– ‘nebbia’ – which shroud...
Above: Piemonte from La Morra
... this mountainous, hilly region most of the time. The day we arrived was
a rarity. Bright skies drenched the vines in sunshine; ancient villages shone
like sparkling hilltop jewels and grey roads ribboned the hallowed slopes, which
are blanketed in vines.
As our rental car roared its way up the hill to the town
of La Morra, Piemonte’s mountains suddenly came into sight, racing along the
horizon like a jagged jetstream before merging into a fluffy cumulous cloud. It
was hard to tell where mountains ended and clouds began, but who cares when
you’re surrounded by 550 kilometres of mountains encircling the region. My
host, a Master of Wine, was thrilled by the weather; “My first trip here was
overcast,” he said dryly, “And most of the time that’s what it is here; this is
As luck would have it, we could clearly see famous towns like Barbaresco from
La Morra but we were heading to the town of Barolo to taste Mascarello
Monprivato; one of the greats.
If you’ve tasted northern Italian wines before
and wondered what all the fuss is about but you’re still interested, the only
thing to do is: visit. The wines here are a far cry from nearly anything Italian
found anywhere else. More’s the pity. Barbera, anybody? If so, expect great
things in Piemonte. Ditto the dolcetto. As with the food, the best wines tend to stay at home in
could get used to these lofty
mountains and the wines their wild foothills inspire, but it’s time for Turin;
home to the world’s slow food movement and, it turns out, the best G&Ts of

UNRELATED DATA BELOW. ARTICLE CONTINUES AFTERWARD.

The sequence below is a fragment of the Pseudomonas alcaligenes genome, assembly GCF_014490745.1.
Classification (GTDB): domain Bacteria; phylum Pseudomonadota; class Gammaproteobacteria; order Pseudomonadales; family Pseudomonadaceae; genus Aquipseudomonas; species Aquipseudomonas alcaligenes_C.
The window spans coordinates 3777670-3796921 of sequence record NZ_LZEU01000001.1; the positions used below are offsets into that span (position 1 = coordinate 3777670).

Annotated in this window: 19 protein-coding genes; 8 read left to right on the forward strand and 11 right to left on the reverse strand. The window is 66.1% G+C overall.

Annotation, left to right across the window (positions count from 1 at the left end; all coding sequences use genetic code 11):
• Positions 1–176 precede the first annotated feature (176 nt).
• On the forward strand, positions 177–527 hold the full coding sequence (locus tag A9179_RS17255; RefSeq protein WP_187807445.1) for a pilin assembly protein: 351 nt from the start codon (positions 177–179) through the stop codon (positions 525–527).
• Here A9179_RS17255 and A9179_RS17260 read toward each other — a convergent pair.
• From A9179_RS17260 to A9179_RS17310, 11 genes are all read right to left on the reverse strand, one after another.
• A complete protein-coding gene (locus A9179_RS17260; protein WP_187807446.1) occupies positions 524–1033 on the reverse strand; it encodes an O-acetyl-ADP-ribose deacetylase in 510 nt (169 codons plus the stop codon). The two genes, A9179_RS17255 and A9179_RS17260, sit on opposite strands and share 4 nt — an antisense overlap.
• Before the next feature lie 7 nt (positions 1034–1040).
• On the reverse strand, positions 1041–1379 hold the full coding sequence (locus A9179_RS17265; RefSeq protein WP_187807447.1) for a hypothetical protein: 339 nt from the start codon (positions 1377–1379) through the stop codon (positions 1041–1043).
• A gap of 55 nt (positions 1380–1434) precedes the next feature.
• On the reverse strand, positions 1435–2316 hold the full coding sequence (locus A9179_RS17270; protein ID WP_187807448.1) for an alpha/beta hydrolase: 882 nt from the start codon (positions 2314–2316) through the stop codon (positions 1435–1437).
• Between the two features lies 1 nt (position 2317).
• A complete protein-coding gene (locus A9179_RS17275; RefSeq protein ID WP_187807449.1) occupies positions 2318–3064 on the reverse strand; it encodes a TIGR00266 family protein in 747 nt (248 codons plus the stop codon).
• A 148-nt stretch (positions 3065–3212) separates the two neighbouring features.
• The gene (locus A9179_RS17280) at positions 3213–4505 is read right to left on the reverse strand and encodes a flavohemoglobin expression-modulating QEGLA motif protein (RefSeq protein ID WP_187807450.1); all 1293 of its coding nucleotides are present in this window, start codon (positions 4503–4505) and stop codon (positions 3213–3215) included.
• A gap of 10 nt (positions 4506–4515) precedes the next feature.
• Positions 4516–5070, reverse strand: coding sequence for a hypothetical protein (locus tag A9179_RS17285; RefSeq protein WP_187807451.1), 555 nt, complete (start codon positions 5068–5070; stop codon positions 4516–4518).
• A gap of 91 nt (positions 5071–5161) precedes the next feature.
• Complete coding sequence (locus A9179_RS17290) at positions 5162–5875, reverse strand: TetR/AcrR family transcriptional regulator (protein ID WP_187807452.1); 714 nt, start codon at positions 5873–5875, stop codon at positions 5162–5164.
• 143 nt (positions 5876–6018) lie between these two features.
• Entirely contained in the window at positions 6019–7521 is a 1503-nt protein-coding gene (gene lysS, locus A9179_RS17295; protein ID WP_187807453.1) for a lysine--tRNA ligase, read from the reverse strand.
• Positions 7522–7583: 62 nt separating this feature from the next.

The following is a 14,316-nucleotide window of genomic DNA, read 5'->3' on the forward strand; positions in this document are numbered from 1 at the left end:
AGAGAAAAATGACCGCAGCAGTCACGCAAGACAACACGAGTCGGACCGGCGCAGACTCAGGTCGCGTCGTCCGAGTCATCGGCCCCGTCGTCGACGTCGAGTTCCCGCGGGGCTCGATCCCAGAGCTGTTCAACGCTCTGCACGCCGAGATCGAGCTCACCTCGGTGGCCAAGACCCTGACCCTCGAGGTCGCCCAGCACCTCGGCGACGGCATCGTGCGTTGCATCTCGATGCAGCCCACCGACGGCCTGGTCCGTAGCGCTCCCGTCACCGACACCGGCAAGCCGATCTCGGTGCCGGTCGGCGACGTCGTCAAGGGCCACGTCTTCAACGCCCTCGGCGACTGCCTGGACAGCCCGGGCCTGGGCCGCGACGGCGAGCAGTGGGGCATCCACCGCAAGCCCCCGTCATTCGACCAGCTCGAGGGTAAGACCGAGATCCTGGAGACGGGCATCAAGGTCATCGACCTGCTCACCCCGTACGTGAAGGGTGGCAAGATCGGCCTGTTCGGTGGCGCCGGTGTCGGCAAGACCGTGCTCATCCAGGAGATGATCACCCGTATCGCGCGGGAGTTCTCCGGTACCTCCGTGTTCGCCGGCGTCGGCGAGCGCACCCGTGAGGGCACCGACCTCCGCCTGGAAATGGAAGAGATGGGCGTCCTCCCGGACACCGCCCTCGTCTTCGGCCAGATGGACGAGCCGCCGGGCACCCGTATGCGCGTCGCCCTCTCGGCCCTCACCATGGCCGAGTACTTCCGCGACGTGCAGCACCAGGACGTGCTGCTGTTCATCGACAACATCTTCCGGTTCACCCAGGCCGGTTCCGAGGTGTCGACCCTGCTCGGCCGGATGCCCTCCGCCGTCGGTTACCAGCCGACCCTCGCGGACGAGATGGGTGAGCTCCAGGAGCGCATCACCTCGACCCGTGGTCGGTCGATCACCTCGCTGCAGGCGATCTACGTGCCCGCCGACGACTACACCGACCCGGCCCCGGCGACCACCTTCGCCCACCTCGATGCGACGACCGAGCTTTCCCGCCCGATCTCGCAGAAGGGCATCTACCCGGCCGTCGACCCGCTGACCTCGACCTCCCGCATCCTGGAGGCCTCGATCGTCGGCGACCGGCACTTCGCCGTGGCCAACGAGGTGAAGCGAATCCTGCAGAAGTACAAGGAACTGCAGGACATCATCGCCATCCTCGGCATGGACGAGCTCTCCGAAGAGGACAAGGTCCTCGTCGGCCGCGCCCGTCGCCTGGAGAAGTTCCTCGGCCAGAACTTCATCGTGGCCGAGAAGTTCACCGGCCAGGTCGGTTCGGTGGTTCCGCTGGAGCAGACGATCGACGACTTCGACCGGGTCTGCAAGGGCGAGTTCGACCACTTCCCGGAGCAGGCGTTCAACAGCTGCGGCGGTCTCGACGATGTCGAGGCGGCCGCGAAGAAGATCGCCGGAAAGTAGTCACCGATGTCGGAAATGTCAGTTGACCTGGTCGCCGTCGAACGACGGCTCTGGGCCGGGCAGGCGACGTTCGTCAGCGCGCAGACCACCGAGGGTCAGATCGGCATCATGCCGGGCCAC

my life at the Art Hotel Boston, slightly off the beaten track on the CBD’s
fringe. But I was only
there for a night before going back east to Prosecco land; Conegliano-Valdobbiadene
The name might be unpronounceable but the sparkling wines are cheap as chips
and so good they’re being imitated all over the world. They also match seafood
perfectly. How do the Italians even get fresh seafood in places like this – and
Turin – which are seemingly so far from the sea? It’s a mystery that sprang to
mind again when I arrived half a week later in Milan to test drive a new suite at the Four Seasons Milano.
Left: The Four Seasons Milano... the food there tasted as
if it had just been picked from the garden; carciofi carpaccio (artichokes) and
franciacorta (Italy’s top sparkling wine) were brilliant; as was pasta with
freshly grated truffle and Barolo to match. So simple, so quin`tessentially
Italian and it all tasted better for being served in a 500+ year old building.
Construction on this exceptionally well restored and large hotel began in 1459;
it was built as a cloistered convent in one of the oldest parts of Milan,
today’s crossroads of fashion and top notch shopping; between Via Montenapoleone
and Via della Spiga. Original 15th century frescoes still adorn its walls and
ceilings, despite having been covered over in 1782 when the convent was converted
into a private home. Its third lease of life began in 1987 when it was being
turned into a hotel and an original Renaissance column was revealed during
demolition of cladding. Even if fashion isn’t your thing, this is a top
location to stay in; opposite the entrance to the hotel is a museum.
Italy. The architecture, fashion, food and mind blowing range of wines constantly
take my breath away. Just as I was about to buy a pair of drop dead gorgeous
cream boots during a rare spare moment, I reached into my bag to pull out my
wallet, and realized it was missing.
Oh, well. There’s a first time for
everything. Even for seasoned, streetwise travellers – or those of us who are
silly enough to think we are.
Top spots in
Eat at Il
Ristorante Borgo Antico at Villa Quaranta Park Hotel in Valpolicella;
Luisa, the head waitress is a divine host, the home made pasta is to die for
and the building seeps history from its ancient stone walls as you sip on
Tommasi Amarone; of the world’s great reds. Accommodation next door.
Explore the shores of Lake Garda;